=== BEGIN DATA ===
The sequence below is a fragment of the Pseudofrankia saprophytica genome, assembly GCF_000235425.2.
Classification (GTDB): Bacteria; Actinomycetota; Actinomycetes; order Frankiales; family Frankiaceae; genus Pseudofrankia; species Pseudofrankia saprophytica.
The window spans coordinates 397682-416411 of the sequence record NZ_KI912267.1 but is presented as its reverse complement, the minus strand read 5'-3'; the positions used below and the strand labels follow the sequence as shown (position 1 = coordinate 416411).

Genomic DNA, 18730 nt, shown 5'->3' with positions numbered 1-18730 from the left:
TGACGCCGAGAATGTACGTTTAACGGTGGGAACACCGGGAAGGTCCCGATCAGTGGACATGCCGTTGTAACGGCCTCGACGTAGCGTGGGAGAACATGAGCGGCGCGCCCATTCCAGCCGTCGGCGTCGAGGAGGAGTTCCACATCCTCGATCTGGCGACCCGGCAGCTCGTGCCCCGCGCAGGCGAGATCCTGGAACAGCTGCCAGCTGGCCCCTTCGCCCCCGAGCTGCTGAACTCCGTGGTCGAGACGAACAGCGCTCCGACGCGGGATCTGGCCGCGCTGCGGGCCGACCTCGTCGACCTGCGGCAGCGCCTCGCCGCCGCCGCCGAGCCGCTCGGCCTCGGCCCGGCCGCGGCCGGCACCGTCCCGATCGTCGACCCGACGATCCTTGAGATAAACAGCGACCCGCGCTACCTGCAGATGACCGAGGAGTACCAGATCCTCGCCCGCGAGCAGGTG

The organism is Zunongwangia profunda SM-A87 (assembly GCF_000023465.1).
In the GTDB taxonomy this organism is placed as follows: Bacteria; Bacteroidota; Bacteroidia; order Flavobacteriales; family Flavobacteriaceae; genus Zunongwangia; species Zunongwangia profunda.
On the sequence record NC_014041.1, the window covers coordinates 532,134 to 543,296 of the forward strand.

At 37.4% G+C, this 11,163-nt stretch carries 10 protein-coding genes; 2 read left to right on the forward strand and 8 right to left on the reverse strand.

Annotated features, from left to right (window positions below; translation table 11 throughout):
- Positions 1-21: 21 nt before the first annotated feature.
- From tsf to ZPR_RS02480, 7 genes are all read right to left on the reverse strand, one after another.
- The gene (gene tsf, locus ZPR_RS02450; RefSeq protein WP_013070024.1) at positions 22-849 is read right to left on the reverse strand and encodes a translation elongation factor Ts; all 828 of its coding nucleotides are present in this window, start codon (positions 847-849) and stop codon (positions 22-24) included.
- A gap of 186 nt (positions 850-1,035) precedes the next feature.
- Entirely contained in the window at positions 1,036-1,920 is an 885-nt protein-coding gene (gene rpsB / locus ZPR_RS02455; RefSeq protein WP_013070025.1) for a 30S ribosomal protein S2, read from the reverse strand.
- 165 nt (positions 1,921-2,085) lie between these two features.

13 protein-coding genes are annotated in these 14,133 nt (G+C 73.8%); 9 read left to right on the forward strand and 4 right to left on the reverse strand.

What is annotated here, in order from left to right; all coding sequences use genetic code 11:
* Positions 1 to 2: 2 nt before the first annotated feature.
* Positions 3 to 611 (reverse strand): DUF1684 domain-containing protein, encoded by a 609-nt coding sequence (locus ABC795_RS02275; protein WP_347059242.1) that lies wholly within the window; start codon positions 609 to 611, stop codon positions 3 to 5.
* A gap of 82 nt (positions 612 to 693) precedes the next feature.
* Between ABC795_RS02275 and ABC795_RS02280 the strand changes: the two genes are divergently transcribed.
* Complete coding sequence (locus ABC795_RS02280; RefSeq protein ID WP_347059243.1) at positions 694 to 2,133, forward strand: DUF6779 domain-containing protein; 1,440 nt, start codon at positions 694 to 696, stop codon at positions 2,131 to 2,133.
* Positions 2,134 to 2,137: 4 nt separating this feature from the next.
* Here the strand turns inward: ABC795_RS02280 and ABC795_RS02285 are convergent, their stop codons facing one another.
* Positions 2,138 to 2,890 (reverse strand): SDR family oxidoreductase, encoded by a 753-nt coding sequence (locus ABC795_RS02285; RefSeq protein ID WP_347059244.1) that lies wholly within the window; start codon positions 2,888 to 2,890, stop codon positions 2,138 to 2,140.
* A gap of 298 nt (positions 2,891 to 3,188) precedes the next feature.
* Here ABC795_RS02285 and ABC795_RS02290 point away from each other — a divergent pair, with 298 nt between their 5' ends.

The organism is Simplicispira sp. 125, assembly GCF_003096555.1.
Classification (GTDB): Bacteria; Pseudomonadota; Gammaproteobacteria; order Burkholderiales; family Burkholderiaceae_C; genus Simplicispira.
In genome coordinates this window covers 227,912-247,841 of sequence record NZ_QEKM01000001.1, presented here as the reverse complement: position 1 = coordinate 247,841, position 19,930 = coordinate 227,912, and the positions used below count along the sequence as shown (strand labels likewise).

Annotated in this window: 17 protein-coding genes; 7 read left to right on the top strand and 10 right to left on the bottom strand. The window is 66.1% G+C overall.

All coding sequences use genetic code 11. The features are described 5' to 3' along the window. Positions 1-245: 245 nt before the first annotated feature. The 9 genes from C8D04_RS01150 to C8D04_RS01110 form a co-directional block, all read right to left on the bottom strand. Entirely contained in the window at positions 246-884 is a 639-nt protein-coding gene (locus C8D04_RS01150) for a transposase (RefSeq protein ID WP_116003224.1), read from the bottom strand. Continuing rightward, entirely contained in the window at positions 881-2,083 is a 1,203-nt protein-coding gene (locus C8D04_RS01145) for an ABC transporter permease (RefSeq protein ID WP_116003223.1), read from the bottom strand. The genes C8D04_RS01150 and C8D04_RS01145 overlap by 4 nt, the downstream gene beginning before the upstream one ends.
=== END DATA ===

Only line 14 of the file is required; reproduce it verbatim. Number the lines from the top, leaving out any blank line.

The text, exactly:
- A gap of 186 nt (positions 850-1,035) precedes the next feature.